48 Laws of Power has been viewed by many as a must read for those who aspire to occupy political positions, making it the most quoted book in political discourses. It has also been recommended for those keen on surmounting hurdles in their workplace to earn a seamless meteoric rise in rank to the top. But it is the attempt by some literary enthusiasts to pass it as a book worthy of literary attention that disappointed me. Indeed, its simplicity and chronological enumeration of 48 laws makes the book easy to read even to laziest of readers. But that is how far it goes. The bumper sticker messages highlighted in this book are high on fantasies but low or zero on solid moral values.
In his book ‘The Republic’, Plato in his formulation of what he called utopian society, used the analogy of human soul to describe what the society needs and which role each one of us can play in advancing the good of everyone in a state. According to Plato, human body has three parts: bodily desires, spiritual needs and knowledge.
Robert Greene appears to have preoccupied himself with bodily desires. According to what is prescribed in ‘48 Laws of Power,’ and drawing on the analogy of Plato, it is evident that this book is wired to produce malnourished individuals with no spiritual senses and knowledge. This kind of an individual poses great danger to himself and to others. A society therefore that has men and women with unchecked appetite for accumulating wealthy and power cannot escape the moral decadence that has become commonplace in our society.
For starters the ‘48 Laws of Power’ are chiefly derived from the Prince by Niccolo Machiavelli and other books whose main theme is amassing power selfishly at the expense of others. In essence ‘48 Laws of Power’ is a book that tramples on every moral and ethical tenet that ought to guide how a just society is to be governed. Further, the book is stuck in the past when leaders solely depended on the military, chariots and warships to solve disputes. Today leaders and nations are embracing diplomacy.
That is why I was taken aback when someone recommended the book to some university students. In a society that is already choked on myriad of social and economic malaise, such a poisonous book should be the last to be recommended to anyone especially our youths in this country.
What can be gained from a book, which according to me, is nothing but a guidebook for oppressors with clear footnotes on how to fulfill unbridled bodily desires and appetites?
Critics have often accused Robert Greene of insincerity. This insincerity, according to these critics, stems from the fact that he has contradicted himself from the first chapter to the last. This accusation is not fully unfounded. Reading through his book, I was able to single out some of these contractions. For instance, the law of power number five states that "So much depends on reputation, guard it with your life" while number seven he states that "Let others do the work but take the credit" The issue here is that you cannot build any reputation by living off other people's sweat. The only justification that may let him off the hook on the accusation of contraction is if he meant fraudulently guarding reputation which then a gain takes away the meaning of word 'reputation'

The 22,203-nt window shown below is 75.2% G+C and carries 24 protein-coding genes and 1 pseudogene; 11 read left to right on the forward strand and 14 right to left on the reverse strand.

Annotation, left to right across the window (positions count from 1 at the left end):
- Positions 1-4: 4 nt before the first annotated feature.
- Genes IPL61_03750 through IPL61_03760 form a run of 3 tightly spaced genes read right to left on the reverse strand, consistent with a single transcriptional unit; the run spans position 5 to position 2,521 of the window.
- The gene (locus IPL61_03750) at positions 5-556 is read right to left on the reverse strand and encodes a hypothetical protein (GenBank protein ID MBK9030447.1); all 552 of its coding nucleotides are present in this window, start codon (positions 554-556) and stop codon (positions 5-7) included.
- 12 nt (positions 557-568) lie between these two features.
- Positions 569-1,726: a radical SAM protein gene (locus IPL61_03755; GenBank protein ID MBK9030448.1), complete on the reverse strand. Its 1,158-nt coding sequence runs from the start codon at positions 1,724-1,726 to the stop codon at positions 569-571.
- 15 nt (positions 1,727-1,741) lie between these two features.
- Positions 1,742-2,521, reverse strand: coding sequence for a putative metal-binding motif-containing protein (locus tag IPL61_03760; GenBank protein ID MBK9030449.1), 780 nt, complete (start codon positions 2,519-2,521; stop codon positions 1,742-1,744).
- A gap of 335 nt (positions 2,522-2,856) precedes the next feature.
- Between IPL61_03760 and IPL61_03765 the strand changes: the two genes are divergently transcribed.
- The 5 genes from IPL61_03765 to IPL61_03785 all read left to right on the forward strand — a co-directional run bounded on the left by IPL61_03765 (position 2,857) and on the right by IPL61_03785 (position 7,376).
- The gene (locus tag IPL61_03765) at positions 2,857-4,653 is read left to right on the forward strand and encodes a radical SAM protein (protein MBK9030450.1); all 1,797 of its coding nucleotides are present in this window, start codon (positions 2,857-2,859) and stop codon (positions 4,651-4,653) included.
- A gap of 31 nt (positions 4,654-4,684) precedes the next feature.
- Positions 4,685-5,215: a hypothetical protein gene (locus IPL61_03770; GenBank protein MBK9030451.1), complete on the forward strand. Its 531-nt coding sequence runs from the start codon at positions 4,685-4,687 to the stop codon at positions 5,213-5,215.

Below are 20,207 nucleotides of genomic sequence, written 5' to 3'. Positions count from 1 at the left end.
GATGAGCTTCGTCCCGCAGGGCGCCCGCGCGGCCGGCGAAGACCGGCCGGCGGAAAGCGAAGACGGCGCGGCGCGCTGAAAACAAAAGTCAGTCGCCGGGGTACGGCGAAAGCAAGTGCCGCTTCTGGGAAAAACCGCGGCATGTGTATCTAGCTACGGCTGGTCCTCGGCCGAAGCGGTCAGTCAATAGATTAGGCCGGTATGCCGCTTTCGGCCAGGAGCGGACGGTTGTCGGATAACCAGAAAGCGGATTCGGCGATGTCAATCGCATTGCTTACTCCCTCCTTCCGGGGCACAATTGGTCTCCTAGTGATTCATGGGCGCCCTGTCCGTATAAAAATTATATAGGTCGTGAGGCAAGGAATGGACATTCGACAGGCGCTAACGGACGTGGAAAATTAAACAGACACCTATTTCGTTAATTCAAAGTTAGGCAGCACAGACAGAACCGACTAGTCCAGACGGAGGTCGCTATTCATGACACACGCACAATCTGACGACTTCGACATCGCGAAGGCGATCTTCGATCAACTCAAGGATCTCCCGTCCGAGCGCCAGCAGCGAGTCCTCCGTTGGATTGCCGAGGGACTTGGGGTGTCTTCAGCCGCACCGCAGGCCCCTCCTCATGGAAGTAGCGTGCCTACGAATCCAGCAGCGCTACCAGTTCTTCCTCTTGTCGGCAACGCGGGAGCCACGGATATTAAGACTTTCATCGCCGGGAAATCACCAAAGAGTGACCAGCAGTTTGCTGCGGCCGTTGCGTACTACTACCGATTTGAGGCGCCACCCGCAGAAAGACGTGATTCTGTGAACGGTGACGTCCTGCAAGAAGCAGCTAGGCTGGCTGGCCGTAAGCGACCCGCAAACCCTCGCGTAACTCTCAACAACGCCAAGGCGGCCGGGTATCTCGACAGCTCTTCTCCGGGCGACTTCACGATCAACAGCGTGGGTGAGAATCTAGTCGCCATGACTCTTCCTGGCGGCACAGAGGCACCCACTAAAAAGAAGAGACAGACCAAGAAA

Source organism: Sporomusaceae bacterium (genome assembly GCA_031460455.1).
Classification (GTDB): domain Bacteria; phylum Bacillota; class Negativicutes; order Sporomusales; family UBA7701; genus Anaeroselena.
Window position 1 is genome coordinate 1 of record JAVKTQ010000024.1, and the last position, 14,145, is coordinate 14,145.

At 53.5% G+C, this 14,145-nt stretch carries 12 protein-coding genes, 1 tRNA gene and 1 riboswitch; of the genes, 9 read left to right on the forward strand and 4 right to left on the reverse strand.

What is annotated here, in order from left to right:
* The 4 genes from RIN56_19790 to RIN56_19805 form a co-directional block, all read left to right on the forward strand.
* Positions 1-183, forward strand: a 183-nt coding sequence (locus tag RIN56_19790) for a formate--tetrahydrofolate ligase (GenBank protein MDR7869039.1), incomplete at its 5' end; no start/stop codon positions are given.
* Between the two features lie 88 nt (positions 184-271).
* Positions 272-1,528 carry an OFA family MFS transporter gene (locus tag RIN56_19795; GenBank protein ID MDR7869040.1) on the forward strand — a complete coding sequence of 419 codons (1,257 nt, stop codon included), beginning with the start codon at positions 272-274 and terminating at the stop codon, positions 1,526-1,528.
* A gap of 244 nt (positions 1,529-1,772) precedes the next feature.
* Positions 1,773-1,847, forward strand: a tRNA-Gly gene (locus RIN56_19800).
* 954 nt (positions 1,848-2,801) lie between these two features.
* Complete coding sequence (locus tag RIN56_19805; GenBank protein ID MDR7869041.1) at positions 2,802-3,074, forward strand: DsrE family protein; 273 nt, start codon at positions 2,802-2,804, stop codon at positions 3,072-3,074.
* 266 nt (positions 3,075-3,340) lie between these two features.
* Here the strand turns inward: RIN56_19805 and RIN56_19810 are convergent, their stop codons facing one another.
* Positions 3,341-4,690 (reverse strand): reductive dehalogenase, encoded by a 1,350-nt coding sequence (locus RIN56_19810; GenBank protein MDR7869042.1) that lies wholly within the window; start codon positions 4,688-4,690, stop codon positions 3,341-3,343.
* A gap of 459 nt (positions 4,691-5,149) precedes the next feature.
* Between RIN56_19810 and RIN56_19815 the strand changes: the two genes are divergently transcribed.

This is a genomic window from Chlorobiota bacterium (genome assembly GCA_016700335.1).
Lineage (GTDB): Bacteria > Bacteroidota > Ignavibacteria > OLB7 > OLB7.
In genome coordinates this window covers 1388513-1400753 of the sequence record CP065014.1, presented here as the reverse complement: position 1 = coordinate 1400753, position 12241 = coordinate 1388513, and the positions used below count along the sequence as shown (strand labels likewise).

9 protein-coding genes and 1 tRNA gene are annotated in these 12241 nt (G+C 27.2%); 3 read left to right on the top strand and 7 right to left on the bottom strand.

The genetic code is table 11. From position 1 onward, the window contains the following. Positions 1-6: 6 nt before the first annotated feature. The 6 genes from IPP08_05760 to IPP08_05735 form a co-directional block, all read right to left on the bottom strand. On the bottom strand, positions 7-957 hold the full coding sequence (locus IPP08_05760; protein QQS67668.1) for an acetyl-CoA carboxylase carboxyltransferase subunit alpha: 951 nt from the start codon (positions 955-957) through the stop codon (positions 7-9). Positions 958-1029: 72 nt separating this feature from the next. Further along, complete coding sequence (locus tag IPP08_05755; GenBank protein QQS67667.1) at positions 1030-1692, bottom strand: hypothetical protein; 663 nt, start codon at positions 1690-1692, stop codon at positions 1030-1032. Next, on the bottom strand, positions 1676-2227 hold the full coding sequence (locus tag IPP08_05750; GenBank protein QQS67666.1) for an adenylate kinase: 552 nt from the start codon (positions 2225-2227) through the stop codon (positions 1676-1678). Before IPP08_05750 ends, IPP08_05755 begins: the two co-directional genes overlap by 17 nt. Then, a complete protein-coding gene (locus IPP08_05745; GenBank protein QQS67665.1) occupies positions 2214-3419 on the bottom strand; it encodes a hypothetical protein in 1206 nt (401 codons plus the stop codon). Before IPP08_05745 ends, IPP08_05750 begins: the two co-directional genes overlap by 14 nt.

Robert Greene uses law three to advice his readers to conceal their intentions yet through law number six he advices the same readers to court attention at all costs. The catchphrase here being that it is not practical to court attention without divulging some of your secrets and intentions to the public.
The above contradictions give credence to the argument that Robert Greene's nuggets are not based on any research but wild canal imaginations to gratify personal egoistic needs.
During his time, Socrates was disappointed with the selfishness of his fellow citizens. He derided their raw appetite for power and riches. As a result, he embarked on a lonely pursuit to implore on Athenians to disregard a life of pursuing worldly things and instead pursue wisdom .It is this pursuit that saw him pose this question to Athenians: "What is the point of investing in battleships and city walls, unless the people building them and protected by them are happy?."
Yet Socrates was not the only prominent figure to sneer at the primitive acquisition of material things. Jesus on his sermon to a young rich man wondered what could profit a man to gain the whole world but lose his own soul.
Samuel Johnson a renowned literary critic and poet in his book titled "Vanity of Human Desires” took a dim view of power wielded by kings. According to him, the destiny of tyrants and great military rulers will always end in ruins.
True to his word, history is replete with stories of how strongmen and dictators have been hauled out of offices. Some have endured the embarrassment of being smoked out of holes and bunkers where they had sought refuge. It is only then that these leaders realize what they had read were 48 laws of vanity.